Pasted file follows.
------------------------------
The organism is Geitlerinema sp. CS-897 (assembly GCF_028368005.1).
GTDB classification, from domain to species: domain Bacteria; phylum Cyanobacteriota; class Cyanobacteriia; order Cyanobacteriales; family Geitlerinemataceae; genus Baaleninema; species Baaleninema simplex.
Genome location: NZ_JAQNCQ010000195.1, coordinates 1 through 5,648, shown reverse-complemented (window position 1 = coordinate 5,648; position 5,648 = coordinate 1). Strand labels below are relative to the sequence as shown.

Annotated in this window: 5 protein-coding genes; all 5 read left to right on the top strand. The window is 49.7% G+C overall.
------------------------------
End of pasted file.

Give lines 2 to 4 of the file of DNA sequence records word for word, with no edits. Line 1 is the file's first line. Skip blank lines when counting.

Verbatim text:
GTDB classification, from domain to species: domain Bacteria; phylum Cyanobacteriota; class Cyanobacteriia; order Cyanobacteriales; family Geitlerinemataceae; genus Baaleninema; species Baaleninema simplex.
Genome location: NZ_JAQNCQ010000195.1, coordinates 1 through 5,648, shown reverse-complemented (window position 1 = coordinate 5,648; position 5,648 = coordinate 1). Strand labels below are relative to the sequence as shown.

Annotated in this window: 5 protein-coding genes; all 5 read left to right on the top strand. The window is 49.7% G+C overall.